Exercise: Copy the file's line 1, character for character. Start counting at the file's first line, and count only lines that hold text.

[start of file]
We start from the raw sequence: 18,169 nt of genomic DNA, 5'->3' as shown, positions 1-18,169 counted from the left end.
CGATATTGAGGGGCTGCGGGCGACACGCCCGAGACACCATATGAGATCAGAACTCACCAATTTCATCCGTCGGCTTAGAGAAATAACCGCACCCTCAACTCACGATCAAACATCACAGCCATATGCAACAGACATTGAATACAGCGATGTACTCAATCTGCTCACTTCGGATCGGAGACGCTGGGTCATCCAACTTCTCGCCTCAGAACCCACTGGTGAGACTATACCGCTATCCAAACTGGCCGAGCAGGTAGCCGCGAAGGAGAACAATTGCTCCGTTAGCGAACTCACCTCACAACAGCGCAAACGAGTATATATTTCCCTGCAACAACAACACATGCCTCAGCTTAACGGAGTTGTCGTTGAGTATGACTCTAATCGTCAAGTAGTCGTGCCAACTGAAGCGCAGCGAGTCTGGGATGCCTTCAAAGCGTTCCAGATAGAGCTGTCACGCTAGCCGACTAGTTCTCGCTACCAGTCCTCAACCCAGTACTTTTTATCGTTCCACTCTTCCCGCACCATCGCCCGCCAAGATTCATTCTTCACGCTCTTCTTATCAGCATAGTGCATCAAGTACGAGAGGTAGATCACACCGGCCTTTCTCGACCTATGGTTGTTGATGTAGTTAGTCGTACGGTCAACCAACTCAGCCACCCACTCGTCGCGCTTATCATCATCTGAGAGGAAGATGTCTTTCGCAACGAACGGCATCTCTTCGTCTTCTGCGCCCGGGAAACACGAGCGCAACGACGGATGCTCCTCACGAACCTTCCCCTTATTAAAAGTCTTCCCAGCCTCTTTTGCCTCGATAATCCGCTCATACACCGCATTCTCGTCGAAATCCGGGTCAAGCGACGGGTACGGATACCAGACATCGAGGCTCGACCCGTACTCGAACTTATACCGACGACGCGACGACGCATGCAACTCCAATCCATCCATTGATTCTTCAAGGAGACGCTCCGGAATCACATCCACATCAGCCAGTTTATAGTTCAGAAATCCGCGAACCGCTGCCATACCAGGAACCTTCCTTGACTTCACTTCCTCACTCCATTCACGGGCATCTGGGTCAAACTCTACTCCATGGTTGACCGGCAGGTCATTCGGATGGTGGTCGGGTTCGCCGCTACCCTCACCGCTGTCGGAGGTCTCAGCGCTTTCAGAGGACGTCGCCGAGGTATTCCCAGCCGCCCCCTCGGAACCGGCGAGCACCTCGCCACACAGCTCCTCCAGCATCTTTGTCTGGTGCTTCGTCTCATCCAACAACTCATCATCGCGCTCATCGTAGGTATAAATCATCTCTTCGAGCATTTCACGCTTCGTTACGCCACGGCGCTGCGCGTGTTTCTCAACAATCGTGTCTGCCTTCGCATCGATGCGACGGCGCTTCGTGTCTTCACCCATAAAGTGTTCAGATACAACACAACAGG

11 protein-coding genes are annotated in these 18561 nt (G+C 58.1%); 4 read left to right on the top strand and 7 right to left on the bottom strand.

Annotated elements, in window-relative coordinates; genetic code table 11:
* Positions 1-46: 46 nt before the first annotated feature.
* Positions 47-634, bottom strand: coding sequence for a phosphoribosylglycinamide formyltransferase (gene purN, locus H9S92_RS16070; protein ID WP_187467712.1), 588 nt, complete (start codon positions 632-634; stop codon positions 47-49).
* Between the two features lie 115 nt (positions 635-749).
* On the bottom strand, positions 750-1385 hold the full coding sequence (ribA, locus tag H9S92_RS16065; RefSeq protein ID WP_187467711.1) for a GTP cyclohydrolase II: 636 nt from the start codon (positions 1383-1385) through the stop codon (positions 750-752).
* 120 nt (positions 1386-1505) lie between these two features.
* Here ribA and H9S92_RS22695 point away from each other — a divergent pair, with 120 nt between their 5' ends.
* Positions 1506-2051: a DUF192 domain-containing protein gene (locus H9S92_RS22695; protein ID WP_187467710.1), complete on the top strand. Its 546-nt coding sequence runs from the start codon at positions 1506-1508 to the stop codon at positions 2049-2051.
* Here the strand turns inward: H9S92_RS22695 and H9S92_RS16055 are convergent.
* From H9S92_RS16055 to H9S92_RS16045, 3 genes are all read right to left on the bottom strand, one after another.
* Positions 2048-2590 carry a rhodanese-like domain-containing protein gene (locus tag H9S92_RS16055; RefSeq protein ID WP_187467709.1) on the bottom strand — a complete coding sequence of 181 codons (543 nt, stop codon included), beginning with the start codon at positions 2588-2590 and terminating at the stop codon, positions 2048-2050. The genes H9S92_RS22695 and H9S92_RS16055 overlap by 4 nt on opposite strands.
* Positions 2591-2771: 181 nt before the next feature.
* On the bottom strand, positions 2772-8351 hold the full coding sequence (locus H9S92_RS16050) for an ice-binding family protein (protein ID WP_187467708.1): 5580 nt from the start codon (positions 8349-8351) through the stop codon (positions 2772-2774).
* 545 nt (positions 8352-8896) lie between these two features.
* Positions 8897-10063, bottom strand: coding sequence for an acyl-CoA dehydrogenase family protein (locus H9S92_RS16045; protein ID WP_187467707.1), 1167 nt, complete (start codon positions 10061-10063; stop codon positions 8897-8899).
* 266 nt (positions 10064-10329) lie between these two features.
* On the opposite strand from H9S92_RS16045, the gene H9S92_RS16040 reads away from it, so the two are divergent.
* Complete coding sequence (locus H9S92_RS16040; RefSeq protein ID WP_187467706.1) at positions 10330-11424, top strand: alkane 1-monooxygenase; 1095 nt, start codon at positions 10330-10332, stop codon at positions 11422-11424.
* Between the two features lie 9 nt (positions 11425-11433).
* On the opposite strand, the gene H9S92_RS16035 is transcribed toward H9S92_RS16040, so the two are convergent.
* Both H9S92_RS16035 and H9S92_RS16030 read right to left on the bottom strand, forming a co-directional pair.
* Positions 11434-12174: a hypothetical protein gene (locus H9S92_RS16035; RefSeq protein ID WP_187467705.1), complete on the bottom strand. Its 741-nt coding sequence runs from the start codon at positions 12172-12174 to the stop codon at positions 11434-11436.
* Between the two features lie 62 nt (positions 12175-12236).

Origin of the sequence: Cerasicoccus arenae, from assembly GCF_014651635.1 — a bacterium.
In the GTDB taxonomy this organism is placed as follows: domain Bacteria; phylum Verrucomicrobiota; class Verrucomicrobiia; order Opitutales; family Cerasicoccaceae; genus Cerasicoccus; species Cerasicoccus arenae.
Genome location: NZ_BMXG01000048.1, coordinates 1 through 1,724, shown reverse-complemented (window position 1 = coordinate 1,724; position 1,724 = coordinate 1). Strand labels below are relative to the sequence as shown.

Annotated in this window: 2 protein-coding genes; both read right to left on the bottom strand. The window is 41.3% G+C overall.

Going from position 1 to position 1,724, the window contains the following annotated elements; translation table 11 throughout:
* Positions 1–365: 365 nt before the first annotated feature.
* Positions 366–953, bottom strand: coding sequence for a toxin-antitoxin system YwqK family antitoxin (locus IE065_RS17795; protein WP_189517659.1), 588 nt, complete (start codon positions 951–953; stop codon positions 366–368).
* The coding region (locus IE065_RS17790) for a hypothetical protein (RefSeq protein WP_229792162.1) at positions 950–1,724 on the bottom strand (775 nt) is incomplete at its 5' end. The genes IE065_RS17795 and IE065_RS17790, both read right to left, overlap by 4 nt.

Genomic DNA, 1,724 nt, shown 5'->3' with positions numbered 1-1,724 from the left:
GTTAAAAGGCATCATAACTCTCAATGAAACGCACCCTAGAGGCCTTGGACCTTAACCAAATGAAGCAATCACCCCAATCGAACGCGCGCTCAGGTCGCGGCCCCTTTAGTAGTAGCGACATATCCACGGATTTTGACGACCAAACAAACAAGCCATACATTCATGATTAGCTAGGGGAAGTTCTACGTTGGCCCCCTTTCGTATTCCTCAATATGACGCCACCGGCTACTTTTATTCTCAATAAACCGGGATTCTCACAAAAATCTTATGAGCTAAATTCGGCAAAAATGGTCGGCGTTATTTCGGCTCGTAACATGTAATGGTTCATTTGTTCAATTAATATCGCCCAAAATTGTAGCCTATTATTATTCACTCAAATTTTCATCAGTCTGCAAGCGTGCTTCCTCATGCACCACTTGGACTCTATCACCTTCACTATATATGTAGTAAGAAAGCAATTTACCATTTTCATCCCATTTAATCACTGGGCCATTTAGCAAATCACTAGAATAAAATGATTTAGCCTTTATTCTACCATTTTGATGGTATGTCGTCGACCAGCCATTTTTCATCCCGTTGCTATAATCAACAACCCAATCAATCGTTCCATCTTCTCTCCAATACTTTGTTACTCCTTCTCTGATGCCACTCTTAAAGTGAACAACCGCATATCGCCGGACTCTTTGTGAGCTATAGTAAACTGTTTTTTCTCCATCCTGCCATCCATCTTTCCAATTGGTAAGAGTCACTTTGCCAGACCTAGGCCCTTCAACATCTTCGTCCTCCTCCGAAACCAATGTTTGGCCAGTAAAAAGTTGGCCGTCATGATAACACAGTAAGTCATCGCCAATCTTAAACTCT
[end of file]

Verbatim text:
We start from the raw sequence: 18,169 nt of genomic DNA, 5'->3' as shown, positions 1-18,169 counted from the left end.